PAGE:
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Portables Technology

A Third of Consumers Who Bought Wearable Devices Have Ditched Them 180

Posted by Soulskill
from the still-waiting-on-a-smart-cummerbund dept.
An anonymous reader writes "The Guardian reports on research (PDF) into the (alleged) wearable device trend: fully one third of customers who bought one stopped using it within six months. Activity trackers fared even worse: half of them are collecting dust. 'For comparison, you wouldn't find people from the early days of the smartphone saying that they'd abandoned their BlackBerry, Treo or Windows Mobile or Symbian phone. They were the early adopters, and they found utility in having email and (sometimes) web pages on the move. The idea of giving them up just wouldn't occur to them. ... So far, there aren't clear signs of quite what it is that smartwatches and fitness trackers are replacing, in the way that [early] music players did. Useful new technology has to replace or simplify some function, ideally; otherwise it has the challenge of persuading us that we need this entirely new thing. Smartphones are simpler ways to collect your email – and also make phone calls and surf the web (and so on). Fitness trackers... let you track your fitness. But given that 41% of people run with their smartphones, you might get by with a movement tracking app instead. The trouble with devices that claim to track your steps is they're so easily hoaxed by waving your arms around.'"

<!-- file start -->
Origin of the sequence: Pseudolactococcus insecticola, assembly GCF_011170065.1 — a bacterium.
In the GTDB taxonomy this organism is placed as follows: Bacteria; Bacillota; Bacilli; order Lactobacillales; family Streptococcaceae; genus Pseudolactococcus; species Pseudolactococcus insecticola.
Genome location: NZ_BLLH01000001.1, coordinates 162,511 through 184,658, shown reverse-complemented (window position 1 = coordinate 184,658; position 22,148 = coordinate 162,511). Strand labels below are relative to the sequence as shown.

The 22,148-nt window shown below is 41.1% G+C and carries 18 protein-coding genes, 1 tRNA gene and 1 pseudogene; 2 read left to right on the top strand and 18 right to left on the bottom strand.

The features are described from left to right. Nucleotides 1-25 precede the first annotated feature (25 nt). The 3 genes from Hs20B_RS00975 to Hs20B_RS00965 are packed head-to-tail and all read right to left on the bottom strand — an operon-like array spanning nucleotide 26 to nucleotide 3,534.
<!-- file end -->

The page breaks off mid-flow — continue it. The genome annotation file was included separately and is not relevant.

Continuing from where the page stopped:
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A Third of Consumers Who Bought Wearable Devices Have Ditched Them

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  • by VortexCortex (1117377) <VortexCortex@@@project-retrograde...com> on Wednesday April 02, 2014 @07:19AM (#46637955)

    Same as my experience with Wii owners, or other fads, like slap bracelets.

  • by captainpanic (1173915) on Wednesday April 02, 2014 @07:32AM (#46638009)

    Pants have pockets. Phones fit in pockets. Problem solved. And I know that women tend to not use pockets - I cannot understand why - but they have purses and handbags that are specially designed to hold many things including a phone. Either way, the problem that a wearable smart gadget tries to solve is not a problem in the first place.

    Also, I don't have to track my fitness, because I am usually there myself to observe my fitness with my own eyes.

  • Women's clothing (Score:4, Insightful)

    by sjbe (173966) on Wednesday April 02, 2014 @07:44AM (#46638071)

    And I know that women tend to not use pockets - I cannot understand why

    Because a lot of women's clothing tends not to have pockets. Can't use it if you can't buy it. Furthermore there are aesthetic reasons why they tend not to use pockets. Women have a different set of social pressures for appearance than men do.

  • by nucrash (549705) on Wednesday April 02, 2014 @08:44AM (#46638531)

    The iWatch will be the precedent to decide if Apple is Apple without Steve Jobs. There are many factors to what Steve did which made their products something to be a part of a person's environment. Wearables have to provide a service that people really want. While the submitter and the article mentions about how 50% of the wearable market is sitting on the shelf, people should take note of every other market before Apple entered it.